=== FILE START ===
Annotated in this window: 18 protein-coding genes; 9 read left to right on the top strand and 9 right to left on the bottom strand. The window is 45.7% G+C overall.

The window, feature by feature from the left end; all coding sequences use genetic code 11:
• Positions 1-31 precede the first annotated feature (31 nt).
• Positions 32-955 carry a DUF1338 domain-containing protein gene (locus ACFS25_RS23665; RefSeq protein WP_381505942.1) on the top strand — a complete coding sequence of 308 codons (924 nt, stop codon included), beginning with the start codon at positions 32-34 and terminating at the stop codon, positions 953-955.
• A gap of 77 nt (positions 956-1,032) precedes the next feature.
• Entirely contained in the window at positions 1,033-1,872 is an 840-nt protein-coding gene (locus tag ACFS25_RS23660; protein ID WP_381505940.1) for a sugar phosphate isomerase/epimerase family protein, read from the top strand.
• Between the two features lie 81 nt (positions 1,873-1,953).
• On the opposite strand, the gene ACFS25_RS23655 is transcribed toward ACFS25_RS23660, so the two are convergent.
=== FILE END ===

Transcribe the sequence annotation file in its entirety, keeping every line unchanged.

Annotated in this window: 18 protein-coding genes; 9 read left to right on the top strand and 9 right to left on the bottom strand. The window is 45.7% G+C overall.

The window, feature by feature from the left end; all coding sequences use genetic code 11:
• Positions 1-31 precede the first annotated feature (31 nt).
• Positions 32-955 carry a DUF1338 domain-containing protein gene (locus ACFS25_RS23665; RefSeq protein WP_381505942.1) on the top strand — a complete coding sequence of 308 codons (924 nt, stop codon included), beginning with the start codon at positions 32-34 and terminating at the stop codon, positions 953-955.
• A gap of 77 nt (positions 956-1,032) precedes the next feature.
• Entirely contained in the window at positions 1,033-1,872 is an 840-nt protein-coding gene (locus tag ACFS25_RS23660; protein ID WP_381505940.1) for a sugar phosphate isomerase/epimerase family protein, read from the top strand.
• Between the two features lie 81 nt (positions 1,873-1,953).
• On the opposite strand, the gene ACFS25_RS23655 is transcribed toward ACFS25_RS23660, so the two are convergent.